Uncertainty builds over revolt’s effect
CAIRO – Thousands of Egyptian protesters inspired by the revolt in Tunisia clashed with police and battled tear gas Tuesday in demonstrations against the political repression, corruption and unemployment that have defined three decades of rule by President Hosni Mubarak.
The protests, which spread to Alexandria and other towns, were larger than any Egypt has seen in years. Flying banners and hoarse from yelling anti-government slogans, demonstrators, including mothers in hijabs and students clad in denim, gathered in confidence and surprise as police called for reinforcements and night fell across this ancient city.
But it was unclear if the country’s opposition could mimic Tunisia, where longtime President Zine El Abidine Ben Ali was driven from power this month after weeks of protests, and capitalize on sustained public pressure to threaten one of the region’s most entrenched police states. More than 80,000 people signed up on Facebook to attend the rallies but the number in the streets was far fewer.
Groups of protesters began marching in early afternoon through downtown Cairo, crossing bridges and outflanking riot police as crowds headed for Tahrir Square near Parliament. Security forces, which had shown unusual restraint early in the day, swung batons, fired water cannons and clashed with demonstrators amid chants of “Freedom” and “Down with Mubarak.”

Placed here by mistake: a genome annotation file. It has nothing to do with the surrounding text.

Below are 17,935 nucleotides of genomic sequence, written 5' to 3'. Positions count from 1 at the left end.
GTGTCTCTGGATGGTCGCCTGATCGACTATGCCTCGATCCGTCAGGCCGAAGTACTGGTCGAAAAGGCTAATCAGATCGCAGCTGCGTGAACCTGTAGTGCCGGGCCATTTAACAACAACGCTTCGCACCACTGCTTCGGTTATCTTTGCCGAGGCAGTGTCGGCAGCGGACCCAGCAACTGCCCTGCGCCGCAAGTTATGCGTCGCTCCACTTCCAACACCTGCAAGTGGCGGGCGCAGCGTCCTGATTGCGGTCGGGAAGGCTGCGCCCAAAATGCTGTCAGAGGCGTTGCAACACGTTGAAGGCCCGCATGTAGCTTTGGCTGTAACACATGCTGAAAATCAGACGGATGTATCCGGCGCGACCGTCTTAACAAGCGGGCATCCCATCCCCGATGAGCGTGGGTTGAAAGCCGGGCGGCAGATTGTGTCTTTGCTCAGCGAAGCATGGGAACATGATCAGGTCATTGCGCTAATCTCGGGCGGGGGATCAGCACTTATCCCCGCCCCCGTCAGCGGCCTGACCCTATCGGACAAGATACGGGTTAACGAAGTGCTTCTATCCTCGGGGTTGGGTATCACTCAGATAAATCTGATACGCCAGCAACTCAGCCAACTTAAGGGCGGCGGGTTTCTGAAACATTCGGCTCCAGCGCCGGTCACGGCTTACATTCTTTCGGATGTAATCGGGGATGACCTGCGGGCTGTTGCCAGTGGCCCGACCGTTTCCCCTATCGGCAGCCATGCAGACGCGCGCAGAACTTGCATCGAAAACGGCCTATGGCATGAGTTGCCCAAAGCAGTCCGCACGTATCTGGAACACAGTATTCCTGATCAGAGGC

Roving protesters confronted as many as 20,000 security forces in Cairo. The city became a fluid maze of demonstrators swarming through traffic as helmeted police – their boots slapping the pavement – hurried to corral them on boulevards lined with amazed bystanders and the incessant crackle of walkie-talkies.
Crowds in Tahrir rushed police and attempted to take control of a water canon truck. Police repelled them and soon demonstrators began hurling rocks, which police picked up and threw back. Authorities said one police officer was struck in the head and killed. Two protesters died in the city of Suez, one of tear gas inhalation, the other hit by a rock, the government said.
There were no figures on the number of demonstrators nationwide, but the Interior Ministry said about 10,000 people marched into Tahrir. Cell phone networks and Twitter service were interrupted as calm settled over the square around midnight, even as thousands of protesters, some of them bleeding, refused to disperse.
“This is the first protest in Egypt after what happened in Tunisia. This should put pressure on the regime,” said Alaa Ammar as he jostled between rows of riot police. “I protested against the U.S. invasion of Iraq but since then I haven’t been in the streets. I didn’t think demonstrating would bring change. But after Tunisia we see that it can. The myth that security forces are stronger than the population is gone.”